I swear to you, this really happens. My fucking weapons talk to me. So I give in, I oblige them. Just for that day. And the next. Then, dammit, a month has gone by, and over lunch, my weapons and I will be having a conversation:

Jo: Hey Autrelle, you know what we haven’t done in a looooong time?

Me: Don’t start…

Bokken: Oh! Jo, I was just going to say that…

Me: Both of you fucking knock it off, I’m not in the mood.

Jo: But Autrelllllllllllle!!!! Come on!!!! It’s so much fun!

Bokken: You know you want to. You KNOW you want to.

Me:: Fuck both of you. You both make me fucking sick, and I should turn you each into firewood.


Jo: He joking, Bokken. He loves us. He’s just pissed because we’re reminding that he’s not doing what he really loves, and this is his way of lashing out. It’s not about us. Don’t be so sensitive.

Bokken: Well, what do you think? We could go see Dee and the guys there, go old school? Maybe Leo in Orange Park, catch up on, you know, the federation you’re a part of. Oh! Or James! He always sends you messages and invites to train. And we all know how badly you want to train with Perry…

Me: Seriously, fucking quit it. Just knock it off.

Jo: (Stares at me) You’re being a bitch right now.

Bokken: (Winks at me, bats lashes, pouts) Please Autrelle, please??? Just take some ukemi. You love that the most, you know that.

Me: (Sulking) Fine. If it will make you two happy, fine. Fine.

At this point, the weapons exchange a knowing glance at each other. They know that they have me. It’s sad really. I feel at times that I can barely live up the the ideas of inanimate pieces of wood. My Aiki-Psychosis has given them a voice that berates me for not training when I try to back off of it for a bit. They provide encouragement and support for what I want to do, even when I don’t feel like doing it, or I feel like no one cares at all. It’s wonderful. At times, it’s all I need.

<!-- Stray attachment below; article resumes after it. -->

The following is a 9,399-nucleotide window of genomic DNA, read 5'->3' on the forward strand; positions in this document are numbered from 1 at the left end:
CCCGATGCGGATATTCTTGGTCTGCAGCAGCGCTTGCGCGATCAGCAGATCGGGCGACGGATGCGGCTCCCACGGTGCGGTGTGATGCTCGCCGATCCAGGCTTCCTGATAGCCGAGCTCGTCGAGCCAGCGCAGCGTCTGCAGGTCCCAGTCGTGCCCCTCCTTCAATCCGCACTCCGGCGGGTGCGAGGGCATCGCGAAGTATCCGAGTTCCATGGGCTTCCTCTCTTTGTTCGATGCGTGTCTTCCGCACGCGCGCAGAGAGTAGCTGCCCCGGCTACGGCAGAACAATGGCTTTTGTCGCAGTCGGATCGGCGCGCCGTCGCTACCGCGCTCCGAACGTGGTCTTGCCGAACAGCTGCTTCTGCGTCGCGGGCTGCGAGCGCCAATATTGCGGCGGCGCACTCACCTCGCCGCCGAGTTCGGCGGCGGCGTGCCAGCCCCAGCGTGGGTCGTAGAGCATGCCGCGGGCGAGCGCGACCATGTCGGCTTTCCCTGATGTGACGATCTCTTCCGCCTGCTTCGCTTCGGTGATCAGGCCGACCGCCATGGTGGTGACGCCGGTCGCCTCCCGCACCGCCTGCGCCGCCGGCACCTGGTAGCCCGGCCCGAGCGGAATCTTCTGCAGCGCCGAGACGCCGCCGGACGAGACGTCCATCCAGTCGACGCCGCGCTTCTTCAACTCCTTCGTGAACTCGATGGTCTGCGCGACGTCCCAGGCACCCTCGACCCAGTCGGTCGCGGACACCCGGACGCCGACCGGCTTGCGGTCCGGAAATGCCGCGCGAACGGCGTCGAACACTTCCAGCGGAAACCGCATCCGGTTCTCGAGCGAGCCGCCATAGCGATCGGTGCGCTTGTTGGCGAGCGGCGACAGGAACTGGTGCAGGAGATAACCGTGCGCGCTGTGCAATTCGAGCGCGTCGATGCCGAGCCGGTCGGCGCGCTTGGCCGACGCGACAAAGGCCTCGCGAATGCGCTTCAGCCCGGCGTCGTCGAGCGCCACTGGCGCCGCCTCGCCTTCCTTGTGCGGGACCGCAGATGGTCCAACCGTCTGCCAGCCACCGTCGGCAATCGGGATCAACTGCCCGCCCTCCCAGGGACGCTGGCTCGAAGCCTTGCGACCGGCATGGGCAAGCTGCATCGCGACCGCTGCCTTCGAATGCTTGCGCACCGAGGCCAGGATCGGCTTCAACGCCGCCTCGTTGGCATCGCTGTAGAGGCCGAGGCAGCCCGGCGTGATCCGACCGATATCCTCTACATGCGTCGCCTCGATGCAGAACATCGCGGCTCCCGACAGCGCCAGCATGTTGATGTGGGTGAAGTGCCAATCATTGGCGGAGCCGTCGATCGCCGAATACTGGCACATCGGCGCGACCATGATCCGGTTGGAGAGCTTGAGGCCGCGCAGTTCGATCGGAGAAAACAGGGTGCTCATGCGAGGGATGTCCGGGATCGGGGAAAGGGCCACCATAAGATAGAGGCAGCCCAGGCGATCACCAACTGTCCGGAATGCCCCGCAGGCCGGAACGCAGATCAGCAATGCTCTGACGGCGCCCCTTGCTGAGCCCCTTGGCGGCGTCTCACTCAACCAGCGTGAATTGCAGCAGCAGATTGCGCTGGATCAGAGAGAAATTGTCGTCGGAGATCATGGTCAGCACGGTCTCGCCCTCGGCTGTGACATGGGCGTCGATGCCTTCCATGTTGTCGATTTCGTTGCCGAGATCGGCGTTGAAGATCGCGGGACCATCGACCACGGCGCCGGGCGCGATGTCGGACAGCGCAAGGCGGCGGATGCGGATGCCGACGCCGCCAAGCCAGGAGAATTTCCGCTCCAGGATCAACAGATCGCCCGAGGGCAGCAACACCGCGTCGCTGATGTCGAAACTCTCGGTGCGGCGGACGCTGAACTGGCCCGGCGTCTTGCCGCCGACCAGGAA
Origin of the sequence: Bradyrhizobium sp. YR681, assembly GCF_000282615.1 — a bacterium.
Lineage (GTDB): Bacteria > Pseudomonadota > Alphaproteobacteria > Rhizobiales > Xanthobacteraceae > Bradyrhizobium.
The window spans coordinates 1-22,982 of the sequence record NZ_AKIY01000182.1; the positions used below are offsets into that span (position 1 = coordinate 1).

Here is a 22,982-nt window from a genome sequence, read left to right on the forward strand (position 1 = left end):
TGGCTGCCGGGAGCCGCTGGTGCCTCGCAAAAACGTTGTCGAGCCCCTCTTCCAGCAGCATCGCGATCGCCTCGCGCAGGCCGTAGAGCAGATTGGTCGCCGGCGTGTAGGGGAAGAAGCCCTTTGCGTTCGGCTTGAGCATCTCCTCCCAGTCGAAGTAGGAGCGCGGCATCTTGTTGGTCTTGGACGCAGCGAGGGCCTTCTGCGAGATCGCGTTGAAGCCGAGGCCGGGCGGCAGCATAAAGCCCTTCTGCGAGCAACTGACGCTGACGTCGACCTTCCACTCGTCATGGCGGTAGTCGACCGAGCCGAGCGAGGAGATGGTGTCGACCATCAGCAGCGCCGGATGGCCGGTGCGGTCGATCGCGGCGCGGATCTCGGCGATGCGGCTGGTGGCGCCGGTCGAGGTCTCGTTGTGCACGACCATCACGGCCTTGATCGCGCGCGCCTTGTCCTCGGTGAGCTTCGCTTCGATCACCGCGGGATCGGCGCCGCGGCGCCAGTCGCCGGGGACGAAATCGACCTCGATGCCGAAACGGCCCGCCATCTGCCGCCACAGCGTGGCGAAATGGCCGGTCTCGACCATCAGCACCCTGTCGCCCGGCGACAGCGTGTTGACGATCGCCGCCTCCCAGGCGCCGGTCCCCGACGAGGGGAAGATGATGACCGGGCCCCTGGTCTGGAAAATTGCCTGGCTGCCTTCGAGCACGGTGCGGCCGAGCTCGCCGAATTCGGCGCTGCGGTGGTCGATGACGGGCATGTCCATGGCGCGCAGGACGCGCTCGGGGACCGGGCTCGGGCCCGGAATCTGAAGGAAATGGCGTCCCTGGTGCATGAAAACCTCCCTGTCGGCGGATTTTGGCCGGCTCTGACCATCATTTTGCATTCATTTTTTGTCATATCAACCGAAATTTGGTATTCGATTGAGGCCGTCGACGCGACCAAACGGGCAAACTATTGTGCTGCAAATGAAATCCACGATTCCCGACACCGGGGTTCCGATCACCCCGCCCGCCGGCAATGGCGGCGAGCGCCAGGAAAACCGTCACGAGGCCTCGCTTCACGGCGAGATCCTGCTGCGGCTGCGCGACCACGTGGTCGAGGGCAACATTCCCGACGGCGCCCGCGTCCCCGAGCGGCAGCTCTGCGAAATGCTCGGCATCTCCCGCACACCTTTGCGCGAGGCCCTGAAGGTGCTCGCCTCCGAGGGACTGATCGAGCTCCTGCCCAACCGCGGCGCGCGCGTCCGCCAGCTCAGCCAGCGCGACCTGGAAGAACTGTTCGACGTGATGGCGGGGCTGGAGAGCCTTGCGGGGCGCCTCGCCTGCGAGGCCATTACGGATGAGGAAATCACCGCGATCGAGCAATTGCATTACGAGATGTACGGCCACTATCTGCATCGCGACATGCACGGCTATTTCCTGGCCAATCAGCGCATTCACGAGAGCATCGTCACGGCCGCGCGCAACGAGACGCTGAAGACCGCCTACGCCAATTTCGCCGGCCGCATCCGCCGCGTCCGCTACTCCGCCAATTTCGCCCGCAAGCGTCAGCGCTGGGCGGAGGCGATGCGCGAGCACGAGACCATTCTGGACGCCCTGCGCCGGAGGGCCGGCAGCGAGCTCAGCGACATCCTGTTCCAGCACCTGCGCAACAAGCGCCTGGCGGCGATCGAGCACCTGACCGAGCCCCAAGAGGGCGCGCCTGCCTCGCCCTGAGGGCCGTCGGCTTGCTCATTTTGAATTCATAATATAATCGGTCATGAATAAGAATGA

Big things do come in small packages. While I have been working on the AJNM, I have also been sorting what exactly needs to happen to make Aiki Jo a proper fighting method. I have so far concluded that mastery of the various Kamae is the first part, and understanding how and why the Kamae changes, offensively and defensively. Certain options and variations naturally lend themselves to a particular posture, yet the postures are all fluid and interchangeable. That’s when it hit me that Roku No Jo is just that, a way to practice the various changes from each Kamae. Here’s what Roku No Jo is:

  1. Starting in Hidari Tsuki No Kamae, thrust with Choku Tsuki
  2. Raise the jo with the Jodan Gaeshi movement
  3. Step forward and strike with Migi Uchikomi
  4. Draw the jo back to Migi Gedan Gaeshi No Kamam
  5. Step forward and strike with Hidari Gedan Gaeshi Uchi
  6. Turn the jo with the Chudan Gaeshi movement, which puts you back in Hidari Tsuki No Kamae, and starts the practice again

This is the first stage. Later, you combine the counts of the movements, eventually making this a two count exercise. I find that if you use this as an exercise to practice Kamae, instead of strikes, you will find a key ingredient to using the jo flexibly in a combat situation. Here is what I’m talking about:

  1. Start with Hidari Tsuki No Kamae, which is the basic Jo Kamae
  2. Prepare to change with Jodan Gaeshi
  3. Make Migi Chudan No Kamae, the basic striking posture, same as when holding the Ken
  4. Draw the jo back to the rear to make Migi Gedan Gaeshi No Kamae
  5. Bring the forward and make Chudan Gaeshi No Kamae
  6. Turn the jo with Chudan Gaeshi and return to the first posture

And there it is. Right there in front of me. A drill that teaches you the all of the basic postures: Tsuki No Kamae, Uchi No Kamae, Ushiro No Kamae, Chudan Gaeshi No Kamae. It also teaches the basic jo changes: Jodan Gaeshi, Gedan Gaeshi, and Chudan Gaeshi. Note that there is a definitive high, middle, and low in the Kamae and the jo switches. Think about that.